Then came Vietnam and Watergate and a golden age for muckraking. President Johnson lied to the press so often that the "credibility gap" was born. Uncovering Nixon's misdeeds made movie heroes out of two young Washington Post city-desk reporters, Bob Woodward and Carl Bernstein. Suddenly it was cool to become a journalist, cooler still to be an investigative journalist. Newspapers began cranking out multipart series that were unreadable and often proved little (while insinuating a lot), but won the occasional prize. A giant scandal machine took over Washington, exposing wrongdoing and keeping politicians honest, but also frightening them from public service or punishing them for peccadilloes. The nadir may have been the Gary Condit–intern scandal in the spring and summer of 2001, during which the national press corps spent weeks hounding an obscure congressman for a murder he did not commit—though he did admit to an affair (according to later news reports) and, at first, allowed his staff to deny it.
After 9/11, the scandal machine shut down—for a time. Journalists were dealing again with questions of war and peace, and it seemed, for the moment at least, that the profession was ennobled by crisis. Then came Iraq. Some big-time journalists (a) were scared that Al Qaeda would attack their homes, New York and Washington, and (b) bought into the idea, albeit with misgivings, that toppling Saddam Hussein would make the country safer.
Burned by the WMD fiasco, most news organizations took up the cudgels again. Defying a personal plea from President Bush, The New York Times exposed extensive electronic eavesdropping on citizens in the war on terror. While controversial, the decision to reveal the eavesdropping program was in the public interest. Much more questionable was the Times's later decision to publicize how intelligence officials tapped into a bank clearinghouse in Europe to follow terrorist money. The article gave terrorists all the warning they needed to avoid such money transfers, while the spying program had been authorized by Congress. The Times's justification for such a damaging revelation was that the paper was guarding against a potential abuse of power.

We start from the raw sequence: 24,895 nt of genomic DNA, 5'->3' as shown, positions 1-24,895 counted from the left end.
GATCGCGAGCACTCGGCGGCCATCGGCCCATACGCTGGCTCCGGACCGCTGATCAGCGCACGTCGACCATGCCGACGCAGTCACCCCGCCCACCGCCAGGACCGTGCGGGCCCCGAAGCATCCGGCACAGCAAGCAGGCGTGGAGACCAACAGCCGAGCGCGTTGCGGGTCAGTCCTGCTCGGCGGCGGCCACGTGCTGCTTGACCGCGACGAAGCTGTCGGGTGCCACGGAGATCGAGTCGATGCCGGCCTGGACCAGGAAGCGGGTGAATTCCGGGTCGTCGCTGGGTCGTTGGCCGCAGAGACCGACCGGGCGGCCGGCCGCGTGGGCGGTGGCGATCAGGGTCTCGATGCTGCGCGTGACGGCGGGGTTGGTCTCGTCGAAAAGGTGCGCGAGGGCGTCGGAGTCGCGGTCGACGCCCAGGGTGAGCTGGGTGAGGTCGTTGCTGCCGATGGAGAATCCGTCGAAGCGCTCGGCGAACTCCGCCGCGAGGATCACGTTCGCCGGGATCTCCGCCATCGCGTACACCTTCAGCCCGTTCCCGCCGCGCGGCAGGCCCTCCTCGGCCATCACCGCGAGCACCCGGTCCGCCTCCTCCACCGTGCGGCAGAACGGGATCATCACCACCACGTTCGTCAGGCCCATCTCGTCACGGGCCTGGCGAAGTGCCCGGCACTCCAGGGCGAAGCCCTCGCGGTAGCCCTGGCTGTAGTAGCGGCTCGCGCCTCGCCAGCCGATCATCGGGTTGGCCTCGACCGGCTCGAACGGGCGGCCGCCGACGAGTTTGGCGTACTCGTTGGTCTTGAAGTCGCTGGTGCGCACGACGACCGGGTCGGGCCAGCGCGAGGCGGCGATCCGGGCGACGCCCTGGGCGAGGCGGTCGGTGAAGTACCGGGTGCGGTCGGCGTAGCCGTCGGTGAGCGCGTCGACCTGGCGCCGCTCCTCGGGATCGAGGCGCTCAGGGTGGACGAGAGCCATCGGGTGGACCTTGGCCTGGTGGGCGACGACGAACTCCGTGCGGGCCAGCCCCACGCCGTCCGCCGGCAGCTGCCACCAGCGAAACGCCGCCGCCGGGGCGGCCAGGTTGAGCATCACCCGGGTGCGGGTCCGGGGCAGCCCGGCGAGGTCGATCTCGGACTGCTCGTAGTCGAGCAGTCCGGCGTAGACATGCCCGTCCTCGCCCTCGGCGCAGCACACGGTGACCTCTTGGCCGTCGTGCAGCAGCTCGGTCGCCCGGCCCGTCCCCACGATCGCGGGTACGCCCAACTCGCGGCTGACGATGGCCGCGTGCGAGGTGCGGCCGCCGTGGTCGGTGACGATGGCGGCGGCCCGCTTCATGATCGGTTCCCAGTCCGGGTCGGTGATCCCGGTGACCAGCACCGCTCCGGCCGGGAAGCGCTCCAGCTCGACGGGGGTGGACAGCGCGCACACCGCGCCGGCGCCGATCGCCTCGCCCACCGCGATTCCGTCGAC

There is a tendency among politicians to blame all their woes on the press. Certainly Hillary Clinton feels aggrieved, though part of the problem with Clinton's critique is that her life in politics is so much longer and more controversial than Obama's that there is simply more to examine: it is the rare presidential contender, for instance, who is married to a buckraking former president who lobs grenades at the first plausible African-American candidate. (Jay Carson, a Clinton spokesman, says: "Campaigns are supposed to be a test, and the press is to some extent the people who administer that test … There's certainly one candidate who's had their record scrubbed in the Democratic Party.") Al Gore was bitter that the traveling press corps fell for George W. Bush's fraternity-brother charm during the 2000 race, and has since lamented that the press lacks the capacity to understand and explain technical concepts, like health care or global warming. Yet Gore himself was able to go around and over the press, to use the airwaves and the Internet, to issue his timely jeremiads and win a Nobel Prize—and an Oscar for "An Inconvenient Truth."
It is true that reporters are susceptible to flash and charm; like most cynics, they are romantics in disguise. JFK and the early Bill Clinton were bound to get better press than insecure Richard Nixon or earnest Al Gore (who for some reason hides a raucous sense of humor). Right now, Obama and John McCain are popular with reporters. But if the usual laws of press physics apply, the media will turn on both men before Election Day. The blogs and the talk-show hosts will rant. The voters will take it all in (or not). And then make up their own minds.